5 hints to how Rick Snyder may handle Michigan's very own economic stimulus
The heavens have opened, and, after a period of extended financial destruction, Michigan finally got some good budget news Friday.
The Michigan Senate and House fiscal agencies separately predicted that the state will collect somewhere in the range of $400 million to $700 million more in revenue than it had previously expected for both 2010-11 and 2011-12, according to multiple reports.
All of a sudden, everyone's got a suggestion as to how to handle the new money — which, to be sure, is equivalent to about one-third of what the state will lose due to the $1.7 billion business tax cut Gov. Rick Snyder is expected to sign into law.
Nonetheless, half a billion dollars could be the difference between reasonably sized K-12 classes and overcrowded classes, huge tuition increases and modest tuition increases, healthy public safety budgets and anemic spending for police and fire services.
But if we've learned anything from Snyder's first 4.5 months in office, it's that he's bound to take a nontraditional approach to handling the sudden influx of cash.
Here are 5 bits of insight on how Snyder may handle the good news — and why he won't just start doling out cash to anyone who asks:
1. During his gubernatorial campaign, the Republican decried former Gov. Jennifer Granholm's handling of the billions in federal economic stimulus funding distributed to the state. Instead of using the funding to push for structural changes, she worked with the state Legislature to use the funding to simply plug the deficit and put off the tough, structural budget choices.
Now Michigan's got a fresh chance at handling an economic stimulus package, so to speak. Snyder won't do what Granholm did.
2. Snyder likes to wield money to push for more changes at cities and schools. Using the extra cash as incentives to nudge municipalities and school districts would fit with Snyder's style. It's exactly what he's doing with his municipal revenue sharing proposals and what he wants to do with his education reform initiatives. Now, he's got a bigger pot of cash and he'll surely be tempted to ramp up incentives.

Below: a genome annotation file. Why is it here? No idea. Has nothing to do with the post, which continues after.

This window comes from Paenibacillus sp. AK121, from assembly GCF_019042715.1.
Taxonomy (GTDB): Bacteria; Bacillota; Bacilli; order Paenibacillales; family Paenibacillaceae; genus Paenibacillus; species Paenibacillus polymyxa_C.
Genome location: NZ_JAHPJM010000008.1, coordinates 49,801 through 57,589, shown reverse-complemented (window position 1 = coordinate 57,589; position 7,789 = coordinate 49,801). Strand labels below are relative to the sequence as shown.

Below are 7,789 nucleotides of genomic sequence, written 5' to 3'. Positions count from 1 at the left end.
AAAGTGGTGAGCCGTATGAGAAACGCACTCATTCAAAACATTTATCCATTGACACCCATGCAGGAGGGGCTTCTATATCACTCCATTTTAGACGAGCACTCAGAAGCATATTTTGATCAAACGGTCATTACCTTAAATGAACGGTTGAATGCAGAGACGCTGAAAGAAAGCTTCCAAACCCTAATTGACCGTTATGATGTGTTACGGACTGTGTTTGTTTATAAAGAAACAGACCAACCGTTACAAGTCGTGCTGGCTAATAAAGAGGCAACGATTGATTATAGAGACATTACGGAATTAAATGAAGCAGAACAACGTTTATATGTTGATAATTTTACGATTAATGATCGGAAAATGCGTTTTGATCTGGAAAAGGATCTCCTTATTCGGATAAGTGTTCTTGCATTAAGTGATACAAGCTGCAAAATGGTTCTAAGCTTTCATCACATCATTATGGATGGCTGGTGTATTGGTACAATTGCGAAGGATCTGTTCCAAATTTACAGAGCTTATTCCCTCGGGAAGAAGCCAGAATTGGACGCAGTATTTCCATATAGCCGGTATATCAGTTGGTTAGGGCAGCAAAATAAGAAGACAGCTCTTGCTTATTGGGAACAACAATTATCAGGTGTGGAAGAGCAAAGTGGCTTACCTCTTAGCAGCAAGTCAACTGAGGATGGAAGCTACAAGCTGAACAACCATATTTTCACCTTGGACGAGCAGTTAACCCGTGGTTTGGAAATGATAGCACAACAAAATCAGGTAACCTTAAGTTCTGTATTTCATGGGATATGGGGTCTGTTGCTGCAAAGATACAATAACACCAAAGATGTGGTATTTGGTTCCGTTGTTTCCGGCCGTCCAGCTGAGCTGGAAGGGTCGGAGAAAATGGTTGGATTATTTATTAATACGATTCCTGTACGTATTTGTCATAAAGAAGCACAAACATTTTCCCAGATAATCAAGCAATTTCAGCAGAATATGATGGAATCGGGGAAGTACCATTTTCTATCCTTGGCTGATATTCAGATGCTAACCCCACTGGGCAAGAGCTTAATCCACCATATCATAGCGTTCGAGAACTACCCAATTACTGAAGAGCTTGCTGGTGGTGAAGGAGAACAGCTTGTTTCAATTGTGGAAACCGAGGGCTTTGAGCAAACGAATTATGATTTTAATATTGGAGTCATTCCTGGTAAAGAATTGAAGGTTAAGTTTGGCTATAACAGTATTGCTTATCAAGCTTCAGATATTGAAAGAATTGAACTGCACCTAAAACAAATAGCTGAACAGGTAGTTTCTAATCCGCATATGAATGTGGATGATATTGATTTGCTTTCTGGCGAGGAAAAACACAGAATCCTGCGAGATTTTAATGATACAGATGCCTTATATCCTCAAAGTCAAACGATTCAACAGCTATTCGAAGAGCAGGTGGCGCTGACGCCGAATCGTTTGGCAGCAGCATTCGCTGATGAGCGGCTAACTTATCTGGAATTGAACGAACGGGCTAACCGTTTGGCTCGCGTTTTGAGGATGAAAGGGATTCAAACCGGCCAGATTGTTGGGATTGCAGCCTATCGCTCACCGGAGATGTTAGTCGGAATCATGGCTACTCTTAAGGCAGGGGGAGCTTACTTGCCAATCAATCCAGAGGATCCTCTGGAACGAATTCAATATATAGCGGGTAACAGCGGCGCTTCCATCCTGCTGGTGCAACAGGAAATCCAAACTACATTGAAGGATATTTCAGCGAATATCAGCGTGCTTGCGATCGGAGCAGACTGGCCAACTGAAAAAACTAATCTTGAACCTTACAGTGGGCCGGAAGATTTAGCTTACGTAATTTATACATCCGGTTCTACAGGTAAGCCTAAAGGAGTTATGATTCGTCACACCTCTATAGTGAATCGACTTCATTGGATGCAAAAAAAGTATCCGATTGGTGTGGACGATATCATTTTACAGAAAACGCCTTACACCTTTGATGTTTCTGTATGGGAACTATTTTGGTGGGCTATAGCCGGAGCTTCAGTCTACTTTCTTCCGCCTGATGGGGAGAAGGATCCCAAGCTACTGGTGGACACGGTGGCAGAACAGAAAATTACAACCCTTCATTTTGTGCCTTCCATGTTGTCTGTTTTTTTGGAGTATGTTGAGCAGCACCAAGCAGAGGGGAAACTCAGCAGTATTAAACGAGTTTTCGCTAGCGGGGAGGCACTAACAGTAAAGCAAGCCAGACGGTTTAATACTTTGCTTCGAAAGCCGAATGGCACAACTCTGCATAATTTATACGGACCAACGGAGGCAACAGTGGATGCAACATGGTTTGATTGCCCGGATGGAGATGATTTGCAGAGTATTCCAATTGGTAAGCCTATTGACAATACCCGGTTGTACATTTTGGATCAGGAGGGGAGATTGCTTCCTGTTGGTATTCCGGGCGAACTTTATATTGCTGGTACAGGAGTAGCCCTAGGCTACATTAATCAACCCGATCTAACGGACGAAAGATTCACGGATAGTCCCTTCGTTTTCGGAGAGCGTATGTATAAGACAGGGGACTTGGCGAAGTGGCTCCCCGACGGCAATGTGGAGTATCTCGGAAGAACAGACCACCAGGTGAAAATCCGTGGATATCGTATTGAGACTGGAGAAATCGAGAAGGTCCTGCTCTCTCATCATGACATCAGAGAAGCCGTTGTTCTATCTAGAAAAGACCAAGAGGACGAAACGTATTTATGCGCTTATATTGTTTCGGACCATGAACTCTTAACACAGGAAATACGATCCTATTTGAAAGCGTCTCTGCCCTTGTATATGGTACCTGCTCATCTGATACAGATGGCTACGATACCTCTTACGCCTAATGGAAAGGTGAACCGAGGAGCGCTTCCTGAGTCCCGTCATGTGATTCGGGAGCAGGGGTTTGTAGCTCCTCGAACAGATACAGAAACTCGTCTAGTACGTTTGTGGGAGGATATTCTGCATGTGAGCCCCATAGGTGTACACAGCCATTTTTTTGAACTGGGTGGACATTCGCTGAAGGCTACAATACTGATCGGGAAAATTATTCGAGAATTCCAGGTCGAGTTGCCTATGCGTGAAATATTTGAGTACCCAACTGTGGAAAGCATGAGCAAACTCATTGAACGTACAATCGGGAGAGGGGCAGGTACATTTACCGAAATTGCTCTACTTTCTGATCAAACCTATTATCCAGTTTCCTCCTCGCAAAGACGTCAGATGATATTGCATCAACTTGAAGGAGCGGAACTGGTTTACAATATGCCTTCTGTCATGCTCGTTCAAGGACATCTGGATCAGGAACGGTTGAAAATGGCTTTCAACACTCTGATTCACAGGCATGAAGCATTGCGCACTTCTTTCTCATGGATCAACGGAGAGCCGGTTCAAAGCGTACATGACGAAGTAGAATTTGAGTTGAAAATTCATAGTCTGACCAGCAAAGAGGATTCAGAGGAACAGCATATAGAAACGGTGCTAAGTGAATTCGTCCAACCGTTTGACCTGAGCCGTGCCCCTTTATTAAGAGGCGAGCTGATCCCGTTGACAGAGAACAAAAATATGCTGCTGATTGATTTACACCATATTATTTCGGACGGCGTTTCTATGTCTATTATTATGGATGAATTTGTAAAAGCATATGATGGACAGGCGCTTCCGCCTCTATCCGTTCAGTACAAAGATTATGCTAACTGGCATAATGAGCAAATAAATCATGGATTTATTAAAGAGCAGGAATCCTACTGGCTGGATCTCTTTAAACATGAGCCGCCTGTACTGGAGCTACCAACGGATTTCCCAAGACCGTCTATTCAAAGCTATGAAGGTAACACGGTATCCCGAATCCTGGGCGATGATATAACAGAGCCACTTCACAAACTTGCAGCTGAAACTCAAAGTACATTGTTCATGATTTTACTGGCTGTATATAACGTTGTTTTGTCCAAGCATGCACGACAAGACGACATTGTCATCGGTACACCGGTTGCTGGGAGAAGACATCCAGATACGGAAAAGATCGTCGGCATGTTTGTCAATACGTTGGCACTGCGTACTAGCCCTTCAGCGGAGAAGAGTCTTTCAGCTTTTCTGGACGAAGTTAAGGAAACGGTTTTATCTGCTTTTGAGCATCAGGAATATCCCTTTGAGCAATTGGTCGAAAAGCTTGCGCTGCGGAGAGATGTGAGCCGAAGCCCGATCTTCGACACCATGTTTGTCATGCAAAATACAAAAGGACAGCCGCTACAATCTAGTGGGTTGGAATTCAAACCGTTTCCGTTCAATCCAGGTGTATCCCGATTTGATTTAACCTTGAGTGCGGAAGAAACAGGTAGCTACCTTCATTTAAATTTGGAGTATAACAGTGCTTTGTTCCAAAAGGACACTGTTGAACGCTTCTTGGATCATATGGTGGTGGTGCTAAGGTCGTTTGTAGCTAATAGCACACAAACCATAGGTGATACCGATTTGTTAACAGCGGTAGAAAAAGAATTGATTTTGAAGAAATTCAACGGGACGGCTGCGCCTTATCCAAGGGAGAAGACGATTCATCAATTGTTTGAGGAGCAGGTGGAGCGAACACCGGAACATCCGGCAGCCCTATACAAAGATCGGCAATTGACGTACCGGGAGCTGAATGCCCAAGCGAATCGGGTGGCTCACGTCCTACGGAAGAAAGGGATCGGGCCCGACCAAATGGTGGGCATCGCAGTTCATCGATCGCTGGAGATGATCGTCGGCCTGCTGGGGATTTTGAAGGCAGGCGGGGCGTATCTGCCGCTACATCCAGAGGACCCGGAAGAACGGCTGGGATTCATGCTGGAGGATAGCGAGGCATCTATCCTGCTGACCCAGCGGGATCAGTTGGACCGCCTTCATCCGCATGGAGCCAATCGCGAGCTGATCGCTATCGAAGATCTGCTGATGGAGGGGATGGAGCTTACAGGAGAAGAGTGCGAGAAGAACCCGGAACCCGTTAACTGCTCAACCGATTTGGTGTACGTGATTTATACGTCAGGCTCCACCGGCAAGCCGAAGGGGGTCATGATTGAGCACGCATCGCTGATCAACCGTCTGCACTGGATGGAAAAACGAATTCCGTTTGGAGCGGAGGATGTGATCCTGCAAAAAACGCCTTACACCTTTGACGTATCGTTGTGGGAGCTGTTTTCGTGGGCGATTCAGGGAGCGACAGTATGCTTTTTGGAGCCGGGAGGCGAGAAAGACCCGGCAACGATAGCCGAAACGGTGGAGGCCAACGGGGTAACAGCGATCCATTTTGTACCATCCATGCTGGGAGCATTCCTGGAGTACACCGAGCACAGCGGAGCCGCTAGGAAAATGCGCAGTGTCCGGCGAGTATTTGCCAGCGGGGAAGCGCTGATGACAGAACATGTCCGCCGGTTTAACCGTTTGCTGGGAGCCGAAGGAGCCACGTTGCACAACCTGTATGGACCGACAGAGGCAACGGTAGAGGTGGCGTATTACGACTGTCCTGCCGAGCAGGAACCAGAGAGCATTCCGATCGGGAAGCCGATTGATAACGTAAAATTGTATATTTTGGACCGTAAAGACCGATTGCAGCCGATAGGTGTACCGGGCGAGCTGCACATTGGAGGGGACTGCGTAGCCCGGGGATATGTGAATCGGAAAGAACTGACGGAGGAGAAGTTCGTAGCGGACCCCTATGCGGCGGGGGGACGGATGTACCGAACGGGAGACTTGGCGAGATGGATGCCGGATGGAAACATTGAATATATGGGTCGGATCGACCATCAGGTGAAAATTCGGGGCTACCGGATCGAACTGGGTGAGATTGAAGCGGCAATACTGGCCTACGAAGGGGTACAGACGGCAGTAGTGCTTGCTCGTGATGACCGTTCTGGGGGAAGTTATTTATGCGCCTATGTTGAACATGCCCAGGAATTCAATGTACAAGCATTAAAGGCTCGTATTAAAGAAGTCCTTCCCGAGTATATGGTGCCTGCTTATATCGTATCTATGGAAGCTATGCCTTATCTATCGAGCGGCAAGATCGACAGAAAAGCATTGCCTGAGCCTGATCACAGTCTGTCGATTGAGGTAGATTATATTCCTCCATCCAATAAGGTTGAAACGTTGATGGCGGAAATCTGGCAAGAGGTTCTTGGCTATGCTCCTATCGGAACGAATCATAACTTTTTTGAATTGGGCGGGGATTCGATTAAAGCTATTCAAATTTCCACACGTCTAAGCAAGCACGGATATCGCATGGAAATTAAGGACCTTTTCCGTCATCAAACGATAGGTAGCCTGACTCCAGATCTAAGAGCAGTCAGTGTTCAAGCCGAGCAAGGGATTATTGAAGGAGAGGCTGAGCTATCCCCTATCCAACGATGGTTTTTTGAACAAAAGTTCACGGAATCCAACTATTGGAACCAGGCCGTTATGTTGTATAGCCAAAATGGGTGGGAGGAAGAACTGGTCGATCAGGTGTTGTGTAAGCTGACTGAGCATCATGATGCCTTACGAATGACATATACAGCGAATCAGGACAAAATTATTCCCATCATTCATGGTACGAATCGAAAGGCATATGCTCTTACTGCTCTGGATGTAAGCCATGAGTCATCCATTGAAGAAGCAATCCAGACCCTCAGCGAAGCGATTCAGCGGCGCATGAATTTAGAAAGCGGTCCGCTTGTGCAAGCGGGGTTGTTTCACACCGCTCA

3. The former Ann Arbor venture capitalist has been itching to set up a rainy day fund for the state. Saving cash for later is not the popular political choice. But Snyder has been trying to spotlight the state's lack of savings for months. He may view the new cash as the perfect opportunity to start saving.
4. Pressure is mounting for Snyder to reduce the funding cuts he's proposed. Although he would likely prefer to stick to his previous proposals for spending cuts, it'll probably be politically impossible to keep legislators — Democrats and Republicans — from demanding lower cuts. We can probably expect schools, in particular, to get a bit of a reprieve.
5. Anyone's guess. Snyder has already proved that he can be unpredictable. Anyone who suggests raising taxes on senior citizens — which he has officially accomplished — is clearly willing to take politically risky steps. So, Snyder may dismiss the first four things on this list in favor of something else.
One area that comes to mind is health care. He hasn't yet said much about how he plans to shape Michigan's health care spending. But we know that he favors an increased emphasis on healthy living.
Regardless, this much is for sure: The influx of new dollars marks the start of another period of political wrangling in Lansing. Money is the root of all political fights.